But it isn't called discrimination if you aren't part of a group that's been certified as oppressed. So you have to blame it on a bad-tempered waiter, an overcrowded restaurant, or poor management. Since you aren't part of the aristocracy, there's no chance you were insulted because of your race (or your religion, handicap, or any other recognized status). You were insulted just because you're you. And your only recourse is to find a coffee shop that will treat you better.

The Denny's customers, however, could file a law suit — and they did. To avoid a long, expensive trial and months of unfavorable news coverage, Denny's settled out of court and paid them $54 million.1

Neither you nor I was in the Denny's restaurant that night. And we aren't mind readers. So we don't know whether the waiter mistreated the Secret Service agents because of their race. But we do know that if it's possible to get an enormous payoff for claiming discrimination, many people will try to get it — whether or not they actually suffer discrimination.

So we shouldn't be surprised that so many accusations are made. And with such rewards available for minor insults, it's not surprising that more and more groups demand to be covered by the law.

Absurdity Becomes the Law

The civil rights laws are supposed to end discrimination and segregation, and to promote harmony.

But coercion never produces harmony. How harmonious are people who are being forced to act against their will? Most likely, those who are coerced will resent those who benefit from the coercion. This sets group against group; it doesn't bring them together.

And if we accept coercion for one purpose, we'll be asked to use it for others. Even if you can say "No" to the other uses, some people will say "Yes," and others will say "Yes, please, and make mine a double." The noble cause will be stretched further and further until it eventually becomes farce.

For example:

  • A Chicago company was hauled before the Equal Employment Opportunity Commission to explain why it failed to promote a woman who claims she was discriminated against because of the microchip in her tooth that allows her to communicate with others.

  • Then there's the man who sued his employer who fired him for bringing a gun to work. He said he was covered by the Americans for Disabilities Act (an outgrowth of the Civil Rights Act of 1964) because he's under psychiatric care. The case will be tried before a jury.

  • A 220-pound woman has sued the Minnesota National Guard, claiming that its 155-pound limit discriminates against her eating disorder.2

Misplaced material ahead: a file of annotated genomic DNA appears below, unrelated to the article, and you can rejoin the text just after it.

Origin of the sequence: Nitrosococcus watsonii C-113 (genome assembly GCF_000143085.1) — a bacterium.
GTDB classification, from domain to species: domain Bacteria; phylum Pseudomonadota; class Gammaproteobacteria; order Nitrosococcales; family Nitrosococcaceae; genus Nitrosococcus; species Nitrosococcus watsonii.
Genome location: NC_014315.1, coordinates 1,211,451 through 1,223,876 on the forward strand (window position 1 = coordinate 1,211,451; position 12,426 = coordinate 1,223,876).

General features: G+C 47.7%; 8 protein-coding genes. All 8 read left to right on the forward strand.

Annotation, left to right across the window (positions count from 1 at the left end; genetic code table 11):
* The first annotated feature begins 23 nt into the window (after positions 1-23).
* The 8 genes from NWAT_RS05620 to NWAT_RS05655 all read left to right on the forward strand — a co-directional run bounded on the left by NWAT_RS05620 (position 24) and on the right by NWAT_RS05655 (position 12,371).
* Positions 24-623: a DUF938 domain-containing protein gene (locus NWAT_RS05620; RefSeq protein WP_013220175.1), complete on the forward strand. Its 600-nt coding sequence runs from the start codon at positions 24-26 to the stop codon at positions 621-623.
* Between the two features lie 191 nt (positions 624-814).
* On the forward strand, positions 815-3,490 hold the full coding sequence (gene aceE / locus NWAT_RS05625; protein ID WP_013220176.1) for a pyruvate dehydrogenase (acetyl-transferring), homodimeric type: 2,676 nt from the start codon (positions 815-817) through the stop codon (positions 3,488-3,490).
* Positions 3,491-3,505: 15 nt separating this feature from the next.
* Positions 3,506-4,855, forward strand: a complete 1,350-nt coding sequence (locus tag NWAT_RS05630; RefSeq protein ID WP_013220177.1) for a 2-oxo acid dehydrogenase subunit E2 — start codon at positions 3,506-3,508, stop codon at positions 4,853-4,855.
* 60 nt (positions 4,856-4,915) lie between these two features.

• In 1993 a married couple was ejected from an airliner (before takeoff) because they had screamed a string of obscenities at other passengers. So they sued the airline, claiming it had discriminated against them as sufferers of a disease that makes them utter profanities.3

Has the law really been stretched so far?

No, it has been stretched even further.

In fact, it has been stretched all the way inside out. The civil rights laws originated to end segregation of the races in the South. But in 1992 a Florida court used these laws to award a white woman permanent disability benefits — ruling that her employer should have provided a segregated workplace to accommodate her fear of blacks.4

Although the decision seems absurd, something of the kind was inevitable. If coercion is used to protect the feelings of black people, eventually it will be used to protect the feelings of white people as well. Once government coerces on behalf of one group of "victims," it will eventually swing the club on behalf of almost every imaginable group. You can't limit coercion to the uses you think are right.

So don't think of any of these cases as an example of a government program gone wrong. Each is an example of a government program — period.

You're Not a Dictator

I've used the Civil Rights Act as an example of the way a well-intentioned government program grows and causes far more problems than it solves. But it is just one example.

All government programs expand to encompass the political demands of people who want to take advantage of its benefits. And almost all government programs eventually do the opposite of what their original backers had asked for.

Whatever social reform you may envision, the version the government implements will be something completely different. However lofty your purpose, it will be debased by compromises in the legislature, in the administration of the program by thousands of government employees, and in the settling of the inevitable disputes.

Not only that, the program is likely to grow far bigger and more complicated than what you wanted. And someday it will evolve into a force opposite to your intentions.

You aren't a dictator. You can't control the actions of politicians, bureaucrats, and judges.

Please remember that the next time you think some law will solve some great social problem.

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This article was adapted from a passage in the book Why Government Doesn't Work, the complete text of which is now available for downloading at www.LibertyFree.com.

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1The Denny’s suit was announced in the San Francisco Examiner, May 24, 1993. The settlement was reported in The New York Times, May 29, 1994, Section 4, page 4.

2The woman with the microchip in her tooth, the employee who brought a gun to work, and the National Guard case were all described in Reason magazine, May 1995, page 15.

3San Francisco Examiner, October 22, 1993.

4The case was brought against Fuqua Industries, Inc. in Florida, and was reported in The Wall Street Journal, December 23, 1992.